TaqMan probes are hydrolysis probes that are designed to increase the specificity of real-time PCR assays. The method was first reported in 1991 by researchers at Cetus Corporation (Holland, et al. 1991), and the technology was subsequently developed by Roche Molecular Diagnostics for diagnostic assays and by Applied Biosystems for research applications. The TaqMan probe principle relies on the 5´–3´ nuclease activity of Taq polymerase to cleave a dual-labeled probe during hybridization to the complementary target sequence and fluorophore-based detection (TaqMan Gene Expression - NCBI Projects). As in other real-time PCR methods, the resulting fluorescence signal permits quantitative measurements of the accumulation of the product during the exponential stages of the PCR; however, the TaqMan probe significantly increases the specificity of the detection. TaqMan probes were named after the videogame PacMan (Taq Polymerase + PacMan = TaqMan) as its mechanism is based on the PacMan principle (The Real-Time TaqMan PCR).
Real-time polymerase chain reaction (PCR) methods are relatively recent technological advances that allow routine quantitative analysis of nucleic acid sequences (DNA and RNA). In this report, we provide a brief overview of 5\'-3\' exonuclease-based real-time PCR assays (also known as TaqMan real-time PCR) used in own and in many other laboratories. We discuss the theory, protocols, advantages, drawbacks and utility of these methods in the assessment and quantification of some of the common chromosomal translocations associated with hematopoietic tumors.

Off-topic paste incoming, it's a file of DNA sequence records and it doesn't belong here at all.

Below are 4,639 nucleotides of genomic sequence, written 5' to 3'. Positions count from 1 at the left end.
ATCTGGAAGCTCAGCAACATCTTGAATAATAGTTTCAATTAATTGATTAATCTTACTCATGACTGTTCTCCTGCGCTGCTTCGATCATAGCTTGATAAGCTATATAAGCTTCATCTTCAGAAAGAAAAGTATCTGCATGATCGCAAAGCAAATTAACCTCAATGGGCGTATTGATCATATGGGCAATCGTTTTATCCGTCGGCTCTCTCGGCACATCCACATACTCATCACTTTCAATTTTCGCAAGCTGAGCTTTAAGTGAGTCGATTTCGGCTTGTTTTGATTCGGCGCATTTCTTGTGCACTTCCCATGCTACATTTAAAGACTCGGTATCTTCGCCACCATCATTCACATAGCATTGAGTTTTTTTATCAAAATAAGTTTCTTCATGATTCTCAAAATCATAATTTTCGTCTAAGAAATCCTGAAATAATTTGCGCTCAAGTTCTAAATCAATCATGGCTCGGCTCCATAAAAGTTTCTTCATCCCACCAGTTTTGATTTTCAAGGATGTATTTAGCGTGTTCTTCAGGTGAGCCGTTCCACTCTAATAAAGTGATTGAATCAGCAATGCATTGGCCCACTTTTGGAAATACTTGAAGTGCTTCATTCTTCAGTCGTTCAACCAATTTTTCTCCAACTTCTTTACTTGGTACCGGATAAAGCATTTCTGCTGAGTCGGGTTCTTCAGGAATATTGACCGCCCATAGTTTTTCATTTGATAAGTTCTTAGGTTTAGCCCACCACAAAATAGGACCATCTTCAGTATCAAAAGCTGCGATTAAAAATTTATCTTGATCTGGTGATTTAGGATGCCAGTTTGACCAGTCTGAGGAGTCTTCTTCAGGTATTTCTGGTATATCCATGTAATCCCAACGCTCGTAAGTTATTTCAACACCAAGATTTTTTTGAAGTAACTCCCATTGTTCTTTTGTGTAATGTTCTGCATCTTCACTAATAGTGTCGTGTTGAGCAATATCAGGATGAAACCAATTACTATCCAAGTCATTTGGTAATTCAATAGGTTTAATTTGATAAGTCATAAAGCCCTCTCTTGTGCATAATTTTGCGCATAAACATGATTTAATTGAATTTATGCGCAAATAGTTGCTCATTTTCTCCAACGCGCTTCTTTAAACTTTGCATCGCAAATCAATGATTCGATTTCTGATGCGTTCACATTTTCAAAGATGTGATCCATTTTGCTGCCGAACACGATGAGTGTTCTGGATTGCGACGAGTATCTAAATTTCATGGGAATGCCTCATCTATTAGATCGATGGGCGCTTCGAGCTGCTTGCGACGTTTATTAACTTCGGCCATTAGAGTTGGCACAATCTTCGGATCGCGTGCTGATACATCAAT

The real-time polymerase chain reaction (PCR) assay is a relatively recent technological advance that is quickly becoming widely accepted for routine quantitative analysis of nucleic acid sequences (DNA and RNA). TaqMan Real-time PCR, sometimes referred to as kinetic PCR, or 5' exonuclease-based PCR assay, exploits the 5'-3' exonuclease activity of Taq polymerase first described by Holland and collaborators (Holland, et al. 1991). This assay integrates fluorogenic PCR with a laser-based instrumentation system, the PRISM 7700 Sequence Detector (PE Applied Biosystems, Foster City, CA), to detect and quantitate specific PCR amplicons as the reactions proceed.
TaqMan utilizes a system that is fairly easy to grasp conceptually. First, we must take a look at the TaqMan probe. The probe consists of two types of fluorophores, which are the fluorescent parts of reporter proteins (Green Fluorescent Protein (GFP) has an often-used fluorophore). While the probe is attached or unattached to the template DNA and before the polymerase acts, the quencher (Q) fluorophore (usually a long-wavelength colored dye, such as red) reduces the fluorescence from the reporter (R) fluorophore (usually a short-wavelength colored dye, such as green). It does this by the use of Fluorescence (or Förster) Resonance Energy Transfer (FRET), which is the inhibition of one dye caused by another without emission of a proton. The reporter dye is found on the 5’ end of the probe and the quencher at the 3’ end. Once the TaqMan® probe has bound to its specific piece of the template DNA after denaturation (high temperature) and the reaction cools, the primers anneal to the DNA. Taq polymerase then adds nucleotides and removes the Taqman® probe from the template DNA. This separates the quencher from the reporter, and allows the reporter to give off its emit its energy. This is then quantified using a computer. The more times the denaturing and annealing takes place, the more opportunities there are for the Taqman® probe to bind and, in turn, the more emitted light is detected (www.probes.com 2003).